September 1 is Emma M. Nutt Day
In the early days of telephone communication, switchboard operators were male, often teenage boys whose rudeness and lack of patience with callers was a problem. Alexander Graham Bell realized that women were successfully employed in telegraph offices and believed that their natural grace and calmness would be a good match for the Edwin Holmes Telephone Dispatch Company. Women could also be paid less than male employees, another benefit for Bell's company. Eighteen-year-old Emma Mills Nutt, who had been working at a telegraph office became the first female operator on September 1, 1878. She was followed a few hours later by her sister Stella and within 6 months all of the Bell company's operators were female. The women hired were required to be single, between 17-26 years of age, and had to meet height and arm length requirements. It was a physical job; connecting each call required between 2 and 6 operators who had to kneel, bend and stretch to plug in switches--all while wearing ankle length skirts. The photo above, from the United States Bureau of Labor circa 1910, gives an idea of what the work was like, although the switchboard had been raised off the floor in this photo.
Emma Nutt worked 54 hours per week and earned $10 per month. She retired in 1915, after remaining with the company for 33 years.
Telephones or switchboards are featured in these novels:
Cell by Stephen King
A pulse is sent through the phone system that turns much of the population into violent killers who are somehow connected to each other telepathically. A small group of unaffected survivors join forces to figure out what has happened and whether there's a cure.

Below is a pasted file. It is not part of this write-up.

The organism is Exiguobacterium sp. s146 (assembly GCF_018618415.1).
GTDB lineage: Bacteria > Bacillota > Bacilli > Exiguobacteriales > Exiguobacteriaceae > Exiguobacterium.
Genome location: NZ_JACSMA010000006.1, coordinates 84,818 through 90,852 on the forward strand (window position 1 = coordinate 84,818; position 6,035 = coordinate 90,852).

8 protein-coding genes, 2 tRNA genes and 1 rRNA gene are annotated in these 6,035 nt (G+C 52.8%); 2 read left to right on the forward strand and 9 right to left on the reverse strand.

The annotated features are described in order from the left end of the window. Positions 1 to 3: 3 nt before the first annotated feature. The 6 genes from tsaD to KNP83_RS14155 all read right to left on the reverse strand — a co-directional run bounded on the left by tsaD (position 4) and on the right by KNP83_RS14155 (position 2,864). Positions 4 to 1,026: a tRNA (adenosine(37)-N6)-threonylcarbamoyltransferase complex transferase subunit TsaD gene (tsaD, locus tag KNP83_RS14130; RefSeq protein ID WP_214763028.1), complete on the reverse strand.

Landline by Rainbow Rowell
Neal and Georgie are going through a rough patch in their marriage. It's so rough, in fact, that Neal has taken the kids to spend Christmas at his mother's house in Omaha, Nebraska. Meanwhile at their home in Los Angeles Georgie worries that their relationship may not be salvageable, especially since Neal won't answer his phone. She finally gets through to him when she calls from her mother's landline, but soon realizes she is talking to a much younger version of Neal, who is suffering through another earlier rough patch in his relationship with Georgie.
One Night at the Call Center by Chetan Bhagat
Six friends in India work together at a call center selling appliances to people in the US. The book takes place on American Thanksgiving, but the call center is busy fielding complaints from customers whose appliances have suddenly malfunctioned.
Slaves of the Switchboard of Doom: a novel of Retropolis by Bradley W. Schenck
Set in a future similar to the World of Tomorrow imagined at 1939's World's Fair, people connect to the internet through a switchboard similar to the one Emma Nutt used. When group of switchboard operators are suddenly fired, they hire adventurer Dash Kent to find out why. After all, someone needs to connect people with the Info-Net--if the human operators are gone, who is controlling the flow of information?
Talk Dirty to Me by Dakota Cassidy
Dixie Davis has returned to Plum Orchard, Georgia for the funeral of her best friend Landon. She's also wanting to make amends for her past bad behaviour but people aren't willing to forgive her. To her shock, Dixie discovers to that Landon was the owner of Call Girls, a phone sex business that she can inherit if she wins a contest against her handsome ex-fiancé. This is the first book in the Plum Orchard series, which concerns the lives and loves of the employees of Call Girls.
I wonder if Emma Nutt could even imagine a world of constant, instant contact, phone apps and games, data breaches, viruses and phone sex.